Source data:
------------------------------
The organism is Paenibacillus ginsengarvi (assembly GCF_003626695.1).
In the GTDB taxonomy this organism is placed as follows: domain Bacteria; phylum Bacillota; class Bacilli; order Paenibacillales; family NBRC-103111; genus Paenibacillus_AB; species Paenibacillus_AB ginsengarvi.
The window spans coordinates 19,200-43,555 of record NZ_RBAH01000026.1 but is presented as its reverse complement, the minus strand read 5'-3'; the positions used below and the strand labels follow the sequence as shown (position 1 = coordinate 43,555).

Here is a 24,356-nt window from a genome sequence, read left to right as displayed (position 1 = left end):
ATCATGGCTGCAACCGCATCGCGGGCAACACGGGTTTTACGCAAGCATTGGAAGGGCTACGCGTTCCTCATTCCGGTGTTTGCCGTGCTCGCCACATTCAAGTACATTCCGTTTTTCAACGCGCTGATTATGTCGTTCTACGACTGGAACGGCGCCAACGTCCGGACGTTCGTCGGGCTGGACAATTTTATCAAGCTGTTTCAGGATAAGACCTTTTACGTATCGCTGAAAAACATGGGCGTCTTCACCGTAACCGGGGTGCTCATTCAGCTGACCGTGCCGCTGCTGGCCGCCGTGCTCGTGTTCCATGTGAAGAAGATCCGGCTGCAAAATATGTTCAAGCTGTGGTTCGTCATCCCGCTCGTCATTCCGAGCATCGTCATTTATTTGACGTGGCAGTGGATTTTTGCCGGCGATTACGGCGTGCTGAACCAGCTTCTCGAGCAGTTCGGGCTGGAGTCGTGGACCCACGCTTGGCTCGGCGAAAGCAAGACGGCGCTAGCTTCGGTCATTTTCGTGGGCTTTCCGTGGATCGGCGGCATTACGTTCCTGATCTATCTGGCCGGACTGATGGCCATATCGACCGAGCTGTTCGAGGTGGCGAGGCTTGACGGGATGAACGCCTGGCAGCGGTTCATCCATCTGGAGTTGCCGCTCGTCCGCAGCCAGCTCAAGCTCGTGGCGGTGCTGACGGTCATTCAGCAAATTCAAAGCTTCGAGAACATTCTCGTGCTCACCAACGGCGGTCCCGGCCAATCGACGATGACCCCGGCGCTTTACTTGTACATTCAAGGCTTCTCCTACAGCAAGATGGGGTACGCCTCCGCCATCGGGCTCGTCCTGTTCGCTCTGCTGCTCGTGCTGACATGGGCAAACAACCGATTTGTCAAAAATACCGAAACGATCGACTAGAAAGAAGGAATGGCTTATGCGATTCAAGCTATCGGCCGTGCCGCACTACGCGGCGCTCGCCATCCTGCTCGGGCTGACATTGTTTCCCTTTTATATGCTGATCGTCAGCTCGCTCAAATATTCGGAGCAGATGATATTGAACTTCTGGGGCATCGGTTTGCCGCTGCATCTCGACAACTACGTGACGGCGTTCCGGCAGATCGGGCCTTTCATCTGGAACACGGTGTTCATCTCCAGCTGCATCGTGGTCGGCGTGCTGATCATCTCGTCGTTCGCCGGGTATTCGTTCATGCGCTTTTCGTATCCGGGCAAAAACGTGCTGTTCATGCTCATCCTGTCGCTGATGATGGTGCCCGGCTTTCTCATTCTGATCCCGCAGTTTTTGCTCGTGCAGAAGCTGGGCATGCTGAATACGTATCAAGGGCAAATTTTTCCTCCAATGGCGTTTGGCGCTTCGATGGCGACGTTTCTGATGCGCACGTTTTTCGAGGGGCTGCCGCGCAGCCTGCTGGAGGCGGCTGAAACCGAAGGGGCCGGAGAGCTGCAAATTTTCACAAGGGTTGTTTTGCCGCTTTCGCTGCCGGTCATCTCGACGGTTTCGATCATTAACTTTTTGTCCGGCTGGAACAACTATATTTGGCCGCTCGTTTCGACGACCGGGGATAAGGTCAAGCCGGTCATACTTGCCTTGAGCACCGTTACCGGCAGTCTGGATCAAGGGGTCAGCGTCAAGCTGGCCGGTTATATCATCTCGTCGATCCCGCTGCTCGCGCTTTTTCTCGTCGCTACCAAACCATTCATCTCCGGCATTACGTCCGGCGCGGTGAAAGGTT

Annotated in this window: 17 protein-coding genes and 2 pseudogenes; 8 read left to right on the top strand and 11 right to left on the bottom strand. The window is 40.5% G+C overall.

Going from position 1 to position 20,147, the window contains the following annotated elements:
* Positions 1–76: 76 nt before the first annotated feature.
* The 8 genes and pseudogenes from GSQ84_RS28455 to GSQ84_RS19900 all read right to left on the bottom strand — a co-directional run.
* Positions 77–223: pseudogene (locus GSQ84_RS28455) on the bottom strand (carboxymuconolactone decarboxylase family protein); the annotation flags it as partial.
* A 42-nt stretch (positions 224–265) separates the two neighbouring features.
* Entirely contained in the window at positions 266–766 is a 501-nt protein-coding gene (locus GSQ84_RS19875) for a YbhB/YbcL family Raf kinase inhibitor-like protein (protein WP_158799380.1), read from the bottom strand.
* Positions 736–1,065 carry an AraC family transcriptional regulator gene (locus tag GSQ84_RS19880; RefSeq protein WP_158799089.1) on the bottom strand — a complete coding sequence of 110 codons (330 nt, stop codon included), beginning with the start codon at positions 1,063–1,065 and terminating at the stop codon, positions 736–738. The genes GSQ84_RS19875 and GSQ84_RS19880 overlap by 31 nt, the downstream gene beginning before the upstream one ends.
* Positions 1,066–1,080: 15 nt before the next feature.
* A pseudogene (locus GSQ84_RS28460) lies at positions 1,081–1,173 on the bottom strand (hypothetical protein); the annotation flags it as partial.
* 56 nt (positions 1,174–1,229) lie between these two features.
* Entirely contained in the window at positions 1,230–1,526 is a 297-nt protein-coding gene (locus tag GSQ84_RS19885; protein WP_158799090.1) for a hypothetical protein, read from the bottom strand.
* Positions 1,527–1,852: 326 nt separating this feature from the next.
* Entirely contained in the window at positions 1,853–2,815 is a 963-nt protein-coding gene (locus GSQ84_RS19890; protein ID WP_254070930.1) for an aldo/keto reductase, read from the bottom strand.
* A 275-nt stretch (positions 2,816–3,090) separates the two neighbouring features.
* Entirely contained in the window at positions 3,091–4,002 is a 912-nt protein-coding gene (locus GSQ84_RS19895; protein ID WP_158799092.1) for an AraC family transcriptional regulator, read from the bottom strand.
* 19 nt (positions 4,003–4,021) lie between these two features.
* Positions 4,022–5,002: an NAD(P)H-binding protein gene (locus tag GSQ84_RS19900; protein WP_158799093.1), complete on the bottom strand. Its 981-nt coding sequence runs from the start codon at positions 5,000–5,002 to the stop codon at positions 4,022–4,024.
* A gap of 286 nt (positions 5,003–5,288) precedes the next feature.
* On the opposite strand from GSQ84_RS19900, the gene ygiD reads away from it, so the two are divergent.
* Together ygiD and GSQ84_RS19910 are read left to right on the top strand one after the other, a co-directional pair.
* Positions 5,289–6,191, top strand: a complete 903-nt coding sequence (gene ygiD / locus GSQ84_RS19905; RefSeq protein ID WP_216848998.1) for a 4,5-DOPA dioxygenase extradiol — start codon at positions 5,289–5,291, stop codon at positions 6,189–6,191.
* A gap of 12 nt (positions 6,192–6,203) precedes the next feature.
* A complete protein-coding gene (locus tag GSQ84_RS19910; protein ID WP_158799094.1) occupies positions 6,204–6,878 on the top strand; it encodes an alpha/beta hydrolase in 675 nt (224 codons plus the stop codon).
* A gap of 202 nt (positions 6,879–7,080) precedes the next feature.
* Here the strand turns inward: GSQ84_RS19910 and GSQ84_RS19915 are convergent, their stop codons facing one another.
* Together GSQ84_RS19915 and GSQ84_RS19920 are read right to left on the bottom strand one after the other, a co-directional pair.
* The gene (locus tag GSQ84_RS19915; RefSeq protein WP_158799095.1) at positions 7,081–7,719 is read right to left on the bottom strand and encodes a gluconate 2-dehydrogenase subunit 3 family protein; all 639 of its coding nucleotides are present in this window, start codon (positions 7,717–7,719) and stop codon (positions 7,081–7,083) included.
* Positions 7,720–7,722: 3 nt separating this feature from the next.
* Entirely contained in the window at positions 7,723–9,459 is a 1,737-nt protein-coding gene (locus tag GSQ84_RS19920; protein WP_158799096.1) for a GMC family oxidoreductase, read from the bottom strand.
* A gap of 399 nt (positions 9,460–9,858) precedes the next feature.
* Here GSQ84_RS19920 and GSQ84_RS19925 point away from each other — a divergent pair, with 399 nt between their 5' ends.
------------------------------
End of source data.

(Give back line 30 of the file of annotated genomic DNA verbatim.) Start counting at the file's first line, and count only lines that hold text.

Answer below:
* A gap of 202 nt (positions 6,879–7,080) precedes the next feature.